AMONG the soldiers there arose the sound of great weeping,
the scratching of the face by some, the casting away of
the veils. P'hridon weeps, laments aloud the seven years'
separation. Alas! the inconstancy and falsity of this vain
P'HRIDON laments: "How can we tell forth thy praise,
thou who canst not be praised, thou inexpressible one!
0 sun of the earth, who transferrest the sun of the
firmament from its course, joy, life, quickener of them that
are near thee; light of the planets of heaven, consumer and
swallower up!
"SINCE I was removed from thee, life has been hateful to
me. Though thou hast no leisure for me I long for thee; to
thee lack of me seems joy, it oppresses me greatly. Life
without thee is empty; the world is become hateful to me."
P'HRIDON uttered these words in a beautiful lament.
They grew calm, they were silent; they rode with no sign
of song. Avt'handil is fair to beholders in his ethereal
loveliness; he covers the inky lakes of his eyes with the jet
ceiling of his lashes.
THEY entered the city, there they found the palace
adorned in perfection, with all the officers of state mustered,
the slaves delicately apparelled were in faultless order;
they were enraptured and ravished in heart with Avt'handil.
THEY entered and held a great court, not a privy council;
on this side and on that side ten times ten lords were
ranged; apart sat the two together; who can tell forth their
praise? Here enamel, there jet, adorned the crystal and ruby
of their faces.
THEY sat, they banqueted, they multiplied the best
liquor; they entertained Avt'handil as kinsman treats
kinsman; they brought beautiful vessels, all quite new.
But the heart of those who looked on that youth, alas! was
given to flame.
THAT day they drank, they ate, there was a banquet for
the tribe of drinkers. Day dawned; they bathed Avt'handil;
there lies abundance of satin; they clad him in raiment
worth many thousands of drachmas; they girded him with a
girdle of inestimable worth.
THE knight tarried some days, though he could not brook
delay; he went out hunting with P'hridon and sported, he
slew alike from far and near whatever offered itself to his
hand; his archery put every bowman to shame.
THE knight said to P'hridon: "Hear what I have now to
tell thee. Parting from you seems to me like death, and
thereby shall I harm myself; but I, unhappy, have not time
to stay; another fire also consumes me. A long road, an
urgent deed I have to do, I shall be very late.
"RIGHT is he who sheds tears at parting from. thee. Today
without fail I depart, therefore it is that another fire burns
me; to tarry is a mistake of a traveller, he will do well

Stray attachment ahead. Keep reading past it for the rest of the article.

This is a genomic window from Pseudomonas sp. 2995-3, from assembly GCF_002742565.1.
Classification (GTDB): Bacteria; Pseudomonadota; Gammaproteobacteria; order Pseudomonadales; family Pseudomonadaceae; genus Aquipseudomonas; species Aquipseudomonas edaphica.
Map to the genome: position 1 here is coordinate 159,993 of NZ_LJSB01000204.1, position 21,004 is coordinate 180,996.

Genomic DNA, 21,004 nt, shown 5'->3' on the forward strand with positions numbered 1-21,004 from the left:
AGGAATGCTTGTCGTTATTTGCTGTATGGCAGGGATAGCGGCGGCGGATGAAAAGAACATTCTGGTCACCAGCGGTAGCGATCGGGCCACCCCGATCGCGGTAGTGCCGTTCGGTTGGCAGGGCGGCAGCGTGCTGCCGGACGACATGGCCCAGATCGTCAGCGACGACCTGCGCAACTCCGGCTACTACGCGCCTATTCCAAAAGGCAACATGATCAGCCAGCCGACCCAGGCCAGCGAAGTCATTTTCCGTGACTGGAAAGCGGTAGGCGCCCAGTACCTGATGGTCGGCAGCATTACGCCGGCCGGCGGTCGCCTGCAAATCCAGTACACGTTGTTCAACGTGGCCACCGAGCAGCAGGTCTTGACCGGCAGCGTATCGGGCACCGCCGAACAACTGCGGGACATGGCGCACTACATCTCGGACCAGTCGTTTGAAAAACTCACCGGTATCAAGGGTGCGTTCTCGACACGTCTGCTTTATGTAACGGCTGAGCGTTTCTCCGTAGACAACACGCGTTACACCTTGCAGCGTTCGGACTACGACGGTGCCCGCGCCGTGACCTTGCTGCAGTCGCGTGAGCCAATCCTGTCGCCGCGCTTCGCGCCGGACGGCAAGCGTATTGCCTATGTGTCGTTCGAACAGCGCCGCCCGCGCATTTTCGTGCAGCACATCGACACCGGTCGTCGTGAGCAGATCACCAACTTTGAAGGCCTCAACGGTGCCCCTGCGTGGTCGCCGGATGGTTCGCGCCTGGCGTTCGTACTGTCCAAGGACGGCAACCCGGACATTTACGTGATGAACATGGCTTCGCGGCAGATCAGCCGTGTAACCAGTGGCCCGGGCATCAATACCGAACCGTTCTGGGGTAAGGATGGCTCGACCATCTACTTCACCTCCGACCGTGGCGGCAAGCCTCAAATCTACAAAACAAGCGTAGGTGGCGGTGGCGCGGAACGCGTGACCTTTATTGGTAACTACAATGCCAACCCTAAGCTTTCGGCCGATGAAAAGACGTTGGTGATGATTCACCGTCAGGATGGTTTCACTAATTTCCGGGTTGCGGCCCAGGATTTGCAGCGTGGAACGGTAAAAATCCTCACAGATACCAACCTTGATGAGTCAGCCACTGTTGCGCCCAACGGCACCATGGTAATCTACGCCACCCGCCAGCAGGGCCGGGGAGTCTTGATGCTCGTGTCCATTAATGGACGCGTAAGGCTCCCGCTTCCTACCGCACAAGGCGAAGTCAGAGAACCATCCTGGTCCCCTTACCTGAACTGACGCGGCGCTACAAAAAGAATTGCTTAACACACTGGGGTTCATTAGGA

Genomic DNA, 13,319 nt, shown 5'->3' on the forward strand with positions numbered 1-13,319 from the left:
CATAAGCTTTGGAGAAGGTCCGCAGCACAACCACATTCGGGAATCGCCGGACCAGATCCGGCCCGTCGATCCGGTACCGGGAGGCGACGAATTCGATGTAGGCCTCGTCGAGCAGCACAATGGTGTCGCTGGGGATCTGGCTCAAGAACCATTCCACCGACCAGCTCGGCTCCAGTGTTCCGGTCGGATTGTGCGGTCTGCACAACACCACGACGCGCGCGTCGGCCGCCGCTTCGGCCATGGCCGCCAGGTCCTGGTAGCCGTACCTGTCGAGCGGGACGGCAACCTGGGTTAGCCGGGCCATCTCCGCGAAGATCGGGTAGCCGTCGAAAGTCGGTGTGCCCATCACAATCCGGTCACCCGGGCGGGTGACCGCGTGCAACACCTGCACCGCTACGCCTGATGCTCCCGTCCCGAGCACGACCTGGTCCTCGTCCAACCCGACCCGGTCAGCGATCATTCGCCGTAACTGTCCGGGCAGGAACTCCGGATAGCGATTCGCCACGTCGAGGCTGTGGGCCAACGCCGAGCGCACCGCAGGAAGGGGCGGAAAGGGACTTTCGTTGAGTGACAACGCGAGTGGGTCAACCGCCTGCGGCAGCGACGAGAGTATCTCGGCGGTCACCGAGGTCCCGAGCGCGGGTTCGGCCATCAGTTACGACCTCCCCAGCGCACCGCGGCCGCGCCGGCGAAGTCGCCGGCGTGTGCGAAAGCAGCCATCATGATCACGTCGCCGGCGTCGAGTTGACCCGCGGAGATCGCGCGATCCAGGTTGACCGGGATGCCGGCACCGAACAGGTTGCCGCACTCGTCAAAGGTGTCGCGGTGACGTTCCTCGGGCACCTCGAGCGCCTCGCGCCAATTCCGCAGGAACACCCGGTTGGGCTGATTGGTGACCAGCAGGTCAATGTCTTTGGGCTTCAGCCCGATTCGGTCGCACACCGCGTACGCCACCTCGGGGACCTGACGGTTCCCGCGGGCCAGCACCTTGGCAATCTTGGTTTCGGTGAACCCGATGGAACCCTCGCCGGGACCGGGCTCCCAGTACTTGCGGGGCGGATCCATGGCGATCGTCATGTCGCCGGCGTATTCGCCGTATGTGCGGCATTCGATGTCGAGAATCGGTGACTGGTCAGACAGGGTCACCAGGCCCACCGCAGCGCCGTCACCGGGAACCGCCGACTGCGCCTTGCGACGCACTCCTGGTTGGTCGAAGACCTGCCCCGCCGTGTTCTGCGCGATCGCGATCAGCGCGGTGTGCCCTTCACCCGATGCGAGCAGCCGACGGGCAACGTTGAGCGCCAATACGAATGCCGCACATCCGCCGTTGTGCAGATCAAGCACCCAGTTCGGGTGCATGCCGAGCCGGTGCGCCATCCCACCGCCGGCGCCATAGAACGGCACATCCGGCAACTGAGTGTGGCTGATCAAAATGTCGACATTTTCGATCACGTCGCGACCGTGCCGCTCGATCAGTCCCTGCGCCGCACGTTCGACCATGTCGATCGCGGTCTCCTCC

to teach himself this; lead me to the seashore where thou
sawest that sun."
P'HRIDON answered: "Nothing shall be said by me to
hinder thee. I know thou hast no more time; another lance
pierces thee. Go! God will guide thee, may thy foes be
destroyed! But tell me, how shall I bear the lack of thee ?
"THIS I venture to tell thee: It is not fitting that thou
go away alone, I will give thee knights with thee to serve
and attend thee, armour and bedding, a mule, a horse.
If thou take not these thou wilt have trouble, tears will
flow on the rose cheeks."
HE brought out four slaves, trustworthy in heart,
complete armour for each man, with armpieces and
greaves, sixty pounds of the red gold, full weight, not with
any shortage, a peerless stallion with complete harness.
ON a strong-legged mule he packed bedding. He set out,
and P'hridon mounted and went forth with him also. Now
fire burned and consumed him who awaited the parting.
He laments: "If the sun were near us, winter could not
freeze us!"
THE rumour of the knight's departure spread, they gave
themselves up to grief; the burgesses flocked together, those
who sold silk goods like those who sold fruit; the voice of
their lamentation was like thunder in the air; they said:
"We are removed from the sun; come, let us close our eyes."
THEY passed through the city, they went on, they came
to the seashore where P'hridon had formerly seen the sun
seated; there they shed a rivulet of blood from the lake of
tears. P'hridon tells the story of that shining captive.
"HITHER the two Negro slaves brought by ship the sun,
white-teethed, ruby-lipped - a black sight! I spurred my
horse, I determined to steal her by sword and arm; they saw
me from afar, they soon fled from me, the boat seemed like a
THEY embraced each other, they multiplied the springs
of tears; they kissed, and both their fires were renewed;
the inseparable sworn brothers parted like brothers.
P'hridon remained, the knight went away, the form the
slayer of gazers.